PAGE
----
Arrive’s carrier relations team follows a rigorous process for ongoing carrier quality and monitoring to make sure the carriers meet the company’s standards for service. On the sales side, technology initially compensates for lack of experience and then complements skills learned on the job, including lane rates and seasonal trends, supply and demand in the markets being worked, typical pick up and drop times, and the scheduling requirements on different routes.

Technology That Scales

To get talent up to speed quickly, you need technology that moves as fast as you do, and can scale up as you grow.

For Arrive, the central nervous system is DAT Keypoint transportation management software. It helps Arrive’s carrier reps keep track of the 7,500-plus carriers the company works with, and it supports the sales reps staying on top of the shipper’s needs. The single-entry operations and accounting system knits both sides of the business together.

“A lot of software for brokerages will require you to use other software programs like Great Plains or QuickBooks,” said Matt Pyatt. “But Keypoint is very good operationally and for accounting. In fact, not too long ago, an auditor who specializes in transportation companies came in and went over our ‘books,’ which meant going through Keypoint reports extensively. When he finished, he told us he was extremely impressed with the usability of Keypoint’s accounting system and the ability for us to pull reports together quickly without having to work with multiple systems, which is even more remarkable considering we hired a CFO after the audit.”

Eric Dunigan added, “We looked at just about every transportation management system that’s marketed to brokers. I’d been through so many vendor presentations that I was prepared to reject DAT Keypoint before I even got the pitch – not because of anything I’d heard, but because I was tired of webexes,” Eric Dunigan admitted. “I have to hand it to Keypoint. Every objection I threw at them, they countered with an answer I couldn’t object to. And now that we have the software and have put it to the test, I have to tell you that it’s the best off-the-shelf, commercial broker software for running a business like ours.”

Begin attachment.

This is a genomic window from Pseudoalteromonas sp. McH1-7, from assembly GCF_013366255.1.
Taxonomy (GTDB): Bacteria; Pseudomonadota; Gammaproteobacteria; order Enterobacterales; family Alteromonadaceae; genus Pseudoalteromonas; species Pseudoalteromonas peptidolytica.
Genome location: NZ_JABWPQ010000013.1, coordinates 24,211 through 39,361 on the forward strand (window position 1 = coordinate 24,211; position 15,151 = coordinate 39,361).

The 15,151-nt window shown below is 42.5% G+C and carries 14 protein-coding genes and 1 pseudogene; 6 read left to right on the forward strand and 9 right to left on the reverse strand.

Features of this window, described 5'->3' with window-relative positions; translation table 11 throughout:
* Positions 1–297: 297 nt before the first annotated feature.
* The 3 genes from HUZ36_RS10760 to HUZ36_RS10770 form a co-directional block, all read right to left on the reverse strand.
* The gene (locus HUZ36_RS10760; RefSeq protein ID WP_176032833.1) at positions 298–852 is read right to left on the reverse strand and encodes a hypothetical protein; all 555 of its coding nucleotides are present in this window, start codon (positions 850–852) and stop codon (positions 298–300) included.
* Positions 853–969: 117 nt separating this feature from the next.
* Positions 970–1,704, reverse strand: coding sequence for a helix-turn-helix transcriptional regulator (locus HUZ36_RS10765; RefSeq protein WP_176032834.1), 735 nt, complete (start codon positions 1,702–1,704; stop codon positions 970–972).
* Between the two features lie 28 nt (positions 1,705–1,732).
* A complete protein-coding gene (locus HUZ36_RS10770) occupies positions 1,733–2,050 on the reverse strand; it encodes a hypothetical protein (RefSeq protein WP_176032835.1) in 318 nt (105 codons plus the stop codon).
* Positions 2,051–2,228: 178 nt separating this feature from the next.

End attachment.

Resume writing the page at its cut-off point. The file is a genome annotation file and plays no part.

Dunigan explained that in a high-velocity brokerage like Arrive, the carrier and customer sales reps will let them know when software is slowing them down.

“It can be something as small as an additional mouse click or two – they won’t put up with it.”

“Little things make a huge difference in efficiency,” Pyatt explained. “We were determined to train our people on the industry, not the tools. And Keypoint has made it easy to bring on people new to the industry and get them productive from the jump.”

One of the load board features enables them to find quality carriers on lanes where capacity is either thin or doesn’t match up to the broker’s standards. LaneMakers makes it possible for brokers – and carriers, for that matter – to find business partners where they’re needed.

“DAT has been a great lead generator for us,” Pyatt said.

The fact that all the DAT broker tools are integrated into the TMS is critical for Arrive.

“Again, one of the nice things about Keypoint is that we can get market rates on any of the lanes we run with RateView as well as obtain information we need to qualify and monitor our carriers with CarrierWatch,” said Pyatt. “It’s fast, it’s easy, it’s effective.”

Arrive is working with Keypoint on features that will help with reporting, both on the carrier and the shipper side.

“We’re building scorecards that work for both sides of the company and allow us to be more efficient and accountable,” Pyatt said. “With the increased use of ELDs and load tracking, we’ll keep raising the bar.”

Raising the bar could be the mantra of this young company. Arrive did $31M in sales its first year, and it’s on pace for $65M in 2016. Revenue projections for 2017 exceed $100M.